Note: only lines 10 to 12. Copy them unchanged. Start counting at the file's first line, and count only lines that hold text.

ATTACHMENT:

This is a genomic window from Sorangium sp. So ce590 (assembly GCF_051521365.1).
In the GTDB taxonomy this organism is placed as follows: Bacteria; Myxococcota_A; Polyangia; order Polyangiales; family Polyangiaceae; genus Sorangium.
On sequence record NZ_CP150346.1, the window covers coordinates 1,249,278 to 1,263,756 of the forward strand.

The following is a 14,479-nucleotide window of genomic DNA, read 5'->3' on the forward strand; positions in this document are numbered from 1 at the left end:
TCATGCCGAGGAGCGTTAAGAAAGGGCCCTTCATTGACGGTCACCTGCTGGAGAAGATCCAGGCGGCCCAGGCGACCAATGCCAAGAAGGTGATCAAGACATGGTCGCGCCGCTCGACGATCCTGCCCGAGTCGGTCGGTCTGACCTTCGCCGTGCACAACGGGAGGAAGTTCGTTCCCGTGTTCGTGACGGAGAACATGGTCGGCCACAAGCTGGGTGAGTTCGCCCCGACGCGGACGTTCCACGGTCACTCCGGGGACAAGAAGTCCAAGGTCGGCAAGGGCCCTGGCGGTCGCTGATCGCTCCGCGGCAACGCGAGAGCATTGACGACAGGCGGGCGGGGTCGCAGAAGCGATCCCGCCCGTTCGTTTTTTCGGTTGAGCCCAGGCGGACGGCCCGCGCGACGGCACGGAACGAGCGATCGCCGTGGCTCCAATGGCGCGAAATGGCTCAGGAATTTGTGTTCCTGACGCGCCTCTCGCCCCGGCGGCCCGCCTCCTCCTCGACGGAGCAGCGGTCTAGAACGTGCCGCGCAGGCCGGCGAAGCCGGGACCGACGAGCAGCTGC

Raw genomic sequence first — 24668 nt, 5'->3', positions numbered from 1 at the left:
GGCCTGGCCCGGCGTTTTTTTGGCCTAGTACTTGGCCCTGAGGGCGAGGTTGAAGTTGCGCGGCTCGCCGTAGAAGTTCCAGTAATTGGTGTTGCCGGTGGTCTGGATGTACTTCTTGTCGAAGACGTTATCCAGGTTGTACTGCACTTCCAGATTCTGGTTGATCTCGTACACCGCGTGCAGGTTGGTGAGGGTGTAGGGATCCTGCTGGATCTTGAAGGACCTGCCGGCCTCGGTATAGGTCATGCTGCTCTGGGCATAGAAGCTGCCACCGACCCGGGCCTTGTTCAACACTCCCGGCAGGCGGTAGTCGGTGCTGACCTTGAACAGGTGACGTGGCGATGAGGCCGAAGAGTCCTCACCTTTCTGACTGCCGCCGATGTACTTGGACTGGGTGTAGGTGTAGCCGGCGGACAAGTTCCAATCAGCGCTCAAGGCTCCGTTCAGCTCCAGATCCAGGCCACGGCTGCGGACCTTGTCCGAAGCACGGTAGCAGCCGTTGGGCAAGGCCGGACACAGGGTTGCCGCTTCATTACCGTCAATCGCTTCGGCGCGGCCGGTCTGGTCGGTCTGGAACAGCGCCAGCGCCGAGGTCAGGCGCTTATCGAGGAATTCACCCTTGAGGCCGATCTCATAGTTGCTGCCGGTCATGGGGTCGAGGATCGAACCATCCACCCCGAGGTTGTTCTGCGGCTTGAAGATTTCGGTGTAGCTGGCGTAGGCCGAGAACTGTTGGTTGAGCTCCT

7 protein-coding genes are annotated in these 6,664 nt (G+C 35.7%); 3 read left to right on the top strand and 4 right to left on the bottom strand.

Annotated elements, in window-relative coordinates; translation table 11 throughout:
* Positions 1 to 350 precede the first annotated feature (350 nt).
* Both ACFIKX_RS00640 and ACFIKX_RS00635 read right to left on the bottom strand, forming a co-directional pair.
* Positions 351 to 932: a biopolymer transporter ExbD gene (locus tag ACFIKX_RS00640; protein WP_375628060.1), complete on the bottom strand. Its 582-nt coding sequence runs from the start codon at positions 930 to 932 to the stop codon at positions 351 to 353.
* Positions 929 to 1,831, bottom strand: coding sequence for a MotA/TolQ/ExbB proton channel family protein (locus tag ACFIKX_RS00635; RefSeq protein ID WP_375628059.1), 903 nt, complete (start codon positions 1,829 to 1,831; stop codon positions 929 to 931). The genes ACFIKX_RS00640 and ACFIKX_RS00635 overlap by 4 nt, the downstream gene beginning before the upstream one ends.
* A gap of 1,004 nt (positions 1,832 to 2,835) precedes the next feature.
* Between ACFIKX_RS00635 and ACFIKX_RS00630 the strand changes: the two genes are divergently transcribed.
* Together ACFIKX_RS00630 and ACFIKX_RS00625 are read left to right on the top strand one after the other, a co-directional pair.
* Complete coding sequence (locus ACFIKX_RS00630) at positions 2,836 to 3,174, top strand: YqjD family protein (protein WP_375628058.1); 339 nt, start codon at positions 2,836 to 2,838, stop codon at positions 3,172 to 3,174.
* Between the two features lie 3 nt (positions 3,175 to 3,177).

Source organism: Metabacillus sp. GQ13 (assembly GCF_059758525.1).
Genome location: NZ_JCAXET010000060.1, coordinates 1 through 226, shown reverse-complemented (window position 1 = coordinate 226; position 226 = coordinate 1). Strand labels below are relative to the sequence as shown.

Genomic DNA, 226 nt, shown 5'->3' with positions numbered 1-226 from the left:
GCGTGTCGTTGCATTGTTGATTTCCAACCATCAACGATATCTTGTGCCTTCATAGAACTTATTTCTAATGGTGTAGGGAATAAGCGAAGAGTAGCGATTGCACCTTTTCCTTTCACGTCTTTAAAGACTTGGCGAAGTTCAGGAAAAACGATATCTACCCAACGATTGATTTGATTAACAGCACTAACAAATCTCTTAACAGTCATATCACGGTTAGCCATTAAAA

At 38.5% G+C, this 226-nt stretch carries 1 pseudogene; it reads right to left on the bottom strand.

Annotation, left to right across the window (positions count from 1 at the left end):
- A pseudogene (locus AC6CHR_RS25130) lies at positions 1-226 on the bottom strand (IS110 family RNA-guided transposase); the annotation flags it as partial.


* Positions 1 to 350 precede the first annotated feature (350 nt).
* Both ACFIKX_RS00640 and ACFIKX_RS00635 read right to left on the bottom strand, forming a co-directional pair.
* Positions 351 to 932: a biopolymer transporter ExbD gene (locus tag ACFIKX_RS00640; protein WP_375628060.1), complete on the bottom strand. Its 582-nt coding sequence runs from the start codon at positions 930 to 932 to the stop codon at positions 351 to 353.